As a person who both cooks a lot and doesn't have a dishwasher, I end up using my fair share of kitchen sponges. Those cheerful bright yellow and green numbers get through a sink full of dishes without number, but there comes a time in every sponge's life when things begin to go downhill. When should you throw out your kitchen sponge? I'm always hesitant about swapping out a sponge too soon, because it feels like a waste of money, but nor do I want to just be swiping around bacteria and dirt all over my dishes when I think I'm cleaning them. How can you tell when a sponge is all sponged out?

The information out there on sponge replacement, um, wasn't comforting to me. Obviously this is a matter, somewhat, of preference, and of how often and how seriously you use your kitchen sponge. But, as Philip Tierno Jr, a professor of microbiology at the NYU School of Medicine, told Self on the subject, "The kitchen is a germy place, and the germiest item in it is a sponge." Makes sense really—it's a moist, porous environment, and therefore a friendly environment to all kinds of unfun bacteria. You're actually much more likely to contract food poisoning from your own kitchen than from a restaurant, and your sponge might be a culprit. Fun! But Teirno doesn't recommending throwing out your kitchen sponge after every usage, but sanitizing it way more often instead. To sanitize a sponge, you can either submerge it in a mixture of nine parts water to one part bleach, or zap it in the microwave in a bowl of water for about a minute. And here's the thing: You should be sanitizing your sponge pretty much every day to avoid unfun gastrointestinal distress.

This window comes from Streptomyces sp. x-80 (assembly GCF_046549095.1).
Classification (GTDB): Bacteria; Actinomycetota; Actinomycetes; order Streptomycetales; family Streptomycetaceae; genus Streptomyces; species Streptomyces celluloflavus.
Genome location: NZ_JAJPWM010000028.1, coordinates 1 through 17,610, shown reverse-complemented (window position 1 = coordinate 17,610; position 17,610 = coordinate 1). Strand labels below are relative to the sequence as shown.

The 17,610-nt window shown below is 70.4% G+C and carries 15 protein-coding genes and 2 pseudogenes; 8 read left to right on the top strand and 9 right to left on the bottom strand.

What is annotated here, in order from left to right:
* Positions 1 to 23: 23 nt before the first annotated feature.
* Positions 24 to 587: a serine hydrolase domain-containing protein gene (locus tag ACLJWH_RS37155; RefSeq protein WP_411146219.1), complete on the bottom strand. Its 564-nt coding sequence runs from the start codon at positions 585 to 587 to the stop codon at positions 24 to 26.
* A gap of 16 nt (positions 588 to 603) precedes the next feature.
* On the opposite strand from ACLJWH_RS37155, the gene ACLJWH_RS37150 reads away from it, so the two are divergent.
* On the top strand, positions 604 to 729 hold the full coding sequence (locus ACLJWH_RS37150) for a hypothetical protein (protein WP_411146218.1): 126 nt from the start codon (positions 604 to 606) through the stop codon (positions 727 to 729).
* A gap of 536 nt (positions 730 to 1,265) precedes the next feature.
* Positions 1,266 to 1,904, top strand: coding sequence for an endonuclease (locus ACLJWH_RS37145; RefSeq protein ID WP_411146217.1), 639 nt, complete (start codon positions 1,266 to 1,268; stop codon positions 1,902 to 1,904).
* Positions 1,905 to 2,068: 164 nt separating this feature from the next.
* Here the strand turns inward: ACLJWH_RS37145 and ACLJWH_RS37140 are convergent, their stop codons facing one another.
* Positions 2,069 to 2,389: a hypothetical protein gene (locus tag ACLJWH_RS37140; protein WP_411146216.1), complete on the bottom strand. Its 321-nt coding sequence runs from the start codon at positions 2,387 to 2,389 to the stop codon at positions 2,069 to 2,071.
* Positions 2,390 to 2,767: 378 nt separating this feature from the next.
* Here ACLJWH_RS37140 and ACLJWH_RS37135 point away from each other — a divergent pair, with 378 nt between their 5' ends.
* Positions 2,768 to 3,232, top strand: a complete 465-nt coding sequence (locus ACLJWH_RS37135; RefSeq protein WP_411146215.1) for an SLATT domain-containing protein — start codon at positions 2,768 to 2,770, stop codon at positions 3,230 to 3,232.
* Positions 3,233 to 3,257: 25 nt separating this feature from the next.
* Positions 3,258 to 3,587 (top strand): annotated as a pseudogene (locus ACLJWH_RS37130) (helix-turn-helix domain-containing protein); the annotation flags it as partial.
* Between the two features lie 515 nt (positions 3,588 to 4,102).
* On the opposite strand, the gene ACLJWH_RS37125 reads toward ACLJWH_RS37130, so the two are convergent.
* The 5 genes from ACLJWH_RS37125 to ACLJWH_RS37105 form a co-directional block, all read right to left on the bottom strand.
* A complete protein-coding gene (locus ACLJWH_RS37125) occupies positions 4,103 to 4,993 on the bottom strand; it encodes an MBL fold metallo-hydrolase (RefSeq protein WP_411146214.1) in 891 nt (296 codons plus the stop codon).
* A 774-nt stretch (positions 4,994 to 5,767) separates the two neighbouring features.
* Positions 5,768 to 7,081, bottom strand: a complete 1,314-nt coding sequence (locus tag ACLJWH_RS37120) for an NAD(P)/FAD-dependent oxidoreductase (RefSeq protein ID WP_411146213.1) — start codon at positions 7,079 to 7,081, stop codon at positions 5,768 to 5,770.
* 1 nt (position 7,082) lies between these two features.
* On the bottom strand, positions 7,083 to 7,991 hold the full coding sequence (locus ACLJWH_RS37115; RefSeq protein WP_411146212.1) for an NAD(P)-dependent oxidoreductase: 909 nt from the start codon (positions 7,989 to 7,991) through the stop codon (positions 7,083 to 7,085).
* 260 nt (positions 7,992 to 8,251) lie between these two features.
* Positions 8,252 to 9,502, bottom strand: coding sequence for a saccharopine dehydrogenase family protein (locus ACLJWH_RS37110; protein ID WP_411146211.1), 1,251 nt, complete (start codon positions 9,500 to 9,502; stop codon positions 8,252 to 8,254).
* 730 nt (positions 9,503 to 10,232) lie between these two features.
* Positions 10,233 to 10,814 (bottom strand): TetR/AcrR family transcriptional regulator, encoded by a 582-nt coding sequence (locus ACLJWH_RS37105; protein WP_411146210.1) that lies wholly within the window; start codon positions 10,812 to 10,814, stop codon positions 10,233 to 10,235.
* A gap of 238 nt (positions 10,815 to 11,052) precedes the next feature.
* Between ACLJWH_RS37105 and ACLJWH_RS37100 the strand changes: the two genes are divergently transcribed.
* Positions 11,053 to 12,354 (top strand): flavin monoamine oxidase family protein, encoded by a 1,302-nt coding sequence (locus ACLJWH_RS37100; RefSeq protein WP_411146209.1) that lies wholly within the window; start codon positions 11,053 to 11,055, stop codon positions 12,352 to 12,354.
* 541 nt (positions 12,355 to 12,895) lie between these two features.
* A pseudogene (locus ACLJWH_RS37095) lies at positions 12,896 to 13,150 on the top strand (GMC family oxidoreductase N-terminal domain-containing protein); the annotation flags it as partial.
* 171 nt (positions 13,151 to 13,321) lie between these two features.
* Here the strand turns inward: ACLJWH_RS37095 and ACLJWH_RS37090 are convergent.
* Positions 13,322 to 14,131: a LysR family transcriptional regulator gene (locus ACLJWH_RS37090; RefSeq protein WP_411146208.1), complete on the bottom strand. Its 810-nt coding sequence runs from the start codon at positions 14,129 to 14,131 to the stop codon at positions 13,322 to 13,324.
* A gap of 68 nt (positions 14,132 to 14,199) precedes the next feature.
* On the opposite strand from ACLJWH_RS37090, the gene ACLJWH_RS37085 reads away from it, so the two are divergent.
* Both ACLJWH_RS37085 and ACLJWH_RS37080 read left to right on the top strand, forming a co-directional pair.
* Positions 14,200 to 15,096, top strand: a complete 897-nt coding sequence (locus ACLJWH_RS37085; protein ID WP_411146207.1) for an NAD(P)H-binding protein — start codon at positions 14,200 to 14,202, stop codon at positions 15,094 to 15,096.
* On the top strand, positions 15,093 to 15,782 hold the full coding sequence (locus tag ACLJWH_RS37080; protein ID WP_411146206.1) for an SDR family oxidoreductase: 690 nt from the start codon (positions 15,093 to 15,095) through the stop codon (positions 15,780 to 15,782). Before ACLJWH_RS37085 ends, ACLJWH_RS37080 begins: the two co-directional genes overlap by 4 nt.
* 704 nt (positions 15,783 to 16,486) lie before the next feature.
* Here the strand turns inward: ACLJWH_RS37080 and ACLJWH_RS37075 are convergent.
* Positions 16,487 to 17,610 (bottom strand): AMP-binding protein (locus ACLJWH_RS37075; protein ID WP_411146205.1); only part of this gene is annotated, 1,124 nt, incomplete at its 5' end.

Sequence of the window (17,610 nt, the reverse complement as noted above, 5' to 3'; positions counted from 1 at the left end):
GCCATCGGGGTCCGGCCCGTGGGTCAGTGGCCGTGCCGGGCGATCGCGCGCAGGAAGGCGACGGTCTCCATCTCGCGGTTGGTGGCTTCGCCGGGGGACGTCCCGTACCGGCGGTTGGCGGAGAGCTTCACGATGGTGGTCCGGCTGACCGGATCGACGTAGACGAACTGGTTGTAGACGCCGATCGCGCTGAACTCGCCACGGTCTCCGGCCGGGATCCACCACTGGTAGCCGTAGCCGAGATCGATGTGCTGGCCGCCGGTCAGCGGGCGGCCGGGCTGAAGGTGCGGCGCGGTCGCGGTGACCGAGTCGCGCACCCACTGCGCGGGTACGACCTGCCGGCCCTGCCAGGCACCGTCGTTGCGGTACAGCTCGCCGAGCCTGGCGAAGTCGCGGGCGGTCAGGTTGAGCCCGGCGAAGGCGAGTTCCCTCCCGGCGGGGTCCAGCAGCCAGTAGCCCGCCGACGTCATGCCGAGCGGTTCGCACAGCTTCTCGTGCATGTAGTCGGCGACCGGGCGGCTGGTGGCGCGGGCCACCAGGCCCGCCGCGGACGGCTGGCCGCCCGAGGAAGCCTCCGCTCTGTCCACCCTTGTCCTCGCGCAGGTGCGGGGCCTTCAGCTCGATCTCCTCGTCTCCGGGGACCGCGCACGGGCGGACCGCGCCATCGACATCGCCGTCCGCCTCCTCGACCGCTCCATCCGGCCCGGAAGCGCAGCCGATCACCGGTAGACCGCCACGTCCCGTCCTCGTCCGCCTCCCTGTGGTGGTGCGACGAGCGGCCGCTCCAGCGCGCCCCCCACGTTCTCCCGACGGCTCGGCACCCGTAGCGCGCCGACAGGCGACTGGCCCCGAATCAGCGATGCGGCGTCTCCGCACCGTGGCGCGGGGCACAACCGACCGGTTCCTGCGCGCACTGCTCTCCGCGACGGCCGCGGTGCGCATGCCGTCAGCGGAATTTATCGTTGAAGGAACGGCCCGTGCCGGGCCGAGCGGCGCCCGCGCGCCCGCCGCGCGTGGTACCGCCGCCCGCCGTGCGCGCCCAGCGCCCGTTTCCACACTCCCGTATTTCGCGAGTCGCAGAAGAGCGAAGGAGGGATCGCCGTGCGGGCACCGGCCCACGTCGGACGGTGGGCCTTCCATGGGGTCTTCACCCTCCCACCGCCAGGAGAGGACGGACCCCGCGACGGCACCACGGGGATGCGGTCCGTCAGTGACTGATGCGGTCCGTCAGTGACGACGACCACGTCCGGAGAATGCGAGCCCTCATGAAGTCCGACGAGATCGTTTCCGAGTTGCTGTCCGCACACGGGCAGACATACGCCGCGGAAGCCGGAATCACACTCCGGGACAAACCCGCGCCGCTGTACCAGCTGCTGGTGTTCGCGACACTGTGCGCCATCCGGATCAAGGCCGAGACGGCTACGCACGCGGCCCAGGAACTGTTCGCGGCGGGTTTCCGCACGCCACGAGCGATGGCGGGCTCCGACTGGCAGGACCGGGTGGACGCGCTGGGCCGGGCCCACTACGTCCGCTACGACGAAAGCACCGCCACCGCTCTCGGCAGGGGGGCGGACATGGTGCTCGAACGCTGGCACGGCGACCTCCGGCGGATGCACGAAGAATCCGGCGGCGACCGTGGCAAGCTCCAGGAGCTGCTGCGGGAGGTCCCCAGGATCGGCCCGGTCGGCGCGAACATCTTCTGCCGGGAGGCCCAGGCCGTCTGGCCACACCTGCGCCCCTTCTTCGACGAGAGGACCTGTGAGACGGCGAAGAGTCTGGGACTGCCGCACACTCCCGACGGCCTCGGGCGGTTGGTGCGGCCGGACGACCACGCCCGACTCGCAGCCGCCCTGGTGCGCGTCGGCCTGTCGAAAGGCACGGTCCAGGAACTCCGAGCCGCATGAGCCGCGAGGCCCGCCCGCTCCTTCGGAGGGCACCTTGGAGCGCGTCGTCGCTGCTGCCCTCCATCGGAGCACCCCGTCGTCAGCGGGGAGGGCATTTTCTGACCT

If you're sanitizing your sponge, it can last quite a while. But if you, like me, didn't really know that you had to do that, how often should you change your kitchen sponge? The CDC recommends changing your sponge every two weeks. In fact, some experts recommend you change your sponge out once a week. Yes, really. Yes, that's a lot. Yes, I'm going home now to throw away all my sponges. Food poisoning is just not worth it.